Votar aqui

A second - more ideological - debate over the Voting Rights Act circles around part 203, which gives citizens the right to see voting information in their native language. Those who would like to see 203 drop say it's important to preserve a common political language - and that, at least until further notice, English is where it's at. Supporters of 203 point out that it never hurts to give citizens information they understand to help them participate in the voting process.

Gerrymandering on the side

A related debate that bubbles up around the Voting Rights Act is the question of gerrymandering - and how much court efforts to redraw district lines to protect minority voters helps or hurts those minorities. "Gerrymandering" is a term originally used to describe the funky rejiggering of district lines political parties like to indulge in to make sure they get the maximum amount of politicians elected to office. Although gerrymandering is widely criticized, it's not illegal - unless it dilutes minority votes. The problem today, some argue, is that the courts have been so good about making sure black districts don't get diluted, that they've created a reverse-gerrymandering phenomenon of keeping white districts undiluted too. Unfortunately, this is too wide and complex of a issue for cJ to sift through in a paragraph; luckily, we don't think we have to since the part of the Voting Rights Act that protects against gerrymandering is not currently being contested in Congress.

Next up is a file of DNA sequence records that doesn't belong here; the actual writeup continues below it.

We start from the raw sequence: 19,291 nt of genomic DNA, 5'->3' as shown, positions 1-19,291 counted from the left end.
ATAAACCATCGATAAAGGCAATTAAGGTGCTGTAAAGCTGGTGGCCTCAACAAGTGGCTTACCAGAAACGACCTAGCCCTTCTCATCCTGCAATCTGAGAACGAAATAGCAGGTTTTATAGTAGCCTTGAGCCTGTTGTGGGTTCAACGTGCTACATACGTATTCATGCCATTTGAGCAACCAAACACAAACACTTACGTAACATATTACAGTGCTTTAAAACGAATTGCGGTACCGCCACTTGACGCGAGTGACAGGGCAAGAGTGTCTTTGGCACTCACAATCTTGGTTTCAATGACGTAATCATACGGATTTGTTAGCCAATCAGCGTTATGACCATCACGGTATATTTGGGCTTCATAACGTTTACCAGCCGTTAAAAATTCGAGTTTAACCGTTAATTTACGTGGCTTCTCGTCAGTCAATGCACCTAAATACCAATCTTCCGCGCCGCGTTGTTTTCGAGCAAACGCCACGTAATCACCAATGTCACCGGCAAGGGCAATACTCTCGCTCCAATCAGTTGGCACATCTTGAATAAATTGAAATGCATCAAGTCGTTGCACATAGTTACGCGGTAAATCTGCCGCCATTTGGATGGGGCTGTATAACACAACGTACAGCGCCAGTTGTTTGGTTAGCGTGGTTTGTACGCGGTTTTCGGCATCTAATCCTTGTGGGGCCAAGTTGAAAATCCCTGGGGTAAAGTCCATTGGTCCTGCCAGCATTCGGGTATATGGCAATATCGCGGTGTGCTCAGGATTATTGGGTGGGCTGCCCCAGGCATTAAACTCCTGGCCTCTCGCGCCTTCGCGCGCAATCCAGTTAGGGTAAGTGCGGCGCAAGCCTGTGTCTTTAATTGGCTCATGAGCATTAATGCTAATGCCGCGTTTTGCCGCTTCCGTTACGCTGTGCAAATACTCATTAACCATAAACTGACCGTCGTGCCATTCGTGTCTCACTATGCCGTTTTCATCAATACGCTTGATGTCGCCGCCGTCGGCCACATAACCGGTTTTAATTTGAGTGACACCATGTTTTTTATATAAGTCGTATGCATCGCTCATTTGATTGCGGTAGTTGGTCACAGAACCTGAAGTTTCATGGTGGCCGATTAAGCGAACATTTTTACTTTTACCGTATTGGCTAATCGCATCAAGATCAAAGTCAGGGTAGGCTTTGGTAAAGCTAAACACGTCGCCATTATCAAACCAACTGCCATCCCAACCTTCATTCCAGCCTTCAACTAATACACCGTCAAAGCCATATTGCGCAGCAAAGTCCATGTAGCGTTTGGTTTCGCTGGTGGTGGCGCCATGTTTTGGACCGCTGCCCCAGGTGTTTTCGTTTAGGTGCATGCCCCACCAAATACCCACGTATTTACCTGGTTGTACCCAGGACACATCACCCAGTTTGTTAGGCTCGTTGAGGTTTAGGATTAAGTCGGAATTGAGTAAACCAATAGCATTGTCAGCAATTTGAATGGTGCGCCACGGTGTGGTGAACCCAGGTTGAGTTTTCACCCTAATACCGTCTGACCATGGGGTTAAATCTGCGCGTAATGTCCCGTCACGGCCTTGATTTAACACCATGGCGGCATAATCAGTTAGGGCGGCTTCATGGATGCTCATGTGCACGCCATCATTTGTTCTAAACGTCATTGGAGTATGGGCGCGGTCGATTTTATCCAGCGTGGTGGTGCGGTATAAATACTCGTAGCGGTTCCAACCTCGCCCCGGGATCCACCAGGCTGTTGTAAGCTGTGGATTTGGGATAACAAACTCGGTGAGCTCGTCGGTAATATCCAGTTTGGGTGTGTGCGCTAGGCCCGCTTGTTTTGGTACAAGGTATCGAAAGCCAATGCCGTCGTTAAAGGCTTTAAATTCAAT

Some facts

To put the debate over special treatment of Southern states in perspective, cJ looked at how the nation as a whole is doing when it comes to white vs. minority registration and how the six original Section 5 states are doing today - both in terms of voter registration and number of their proposed voting changes the feds find objectionable.

source: Census (table IV.A.1)

How the original Section 5 states (those under fed's supervision) compare - % of black and white citizens registered to vote (2000)


the number of voting changes recommended by Section 5 states that the feds find objectionable


Updated July 24, 2006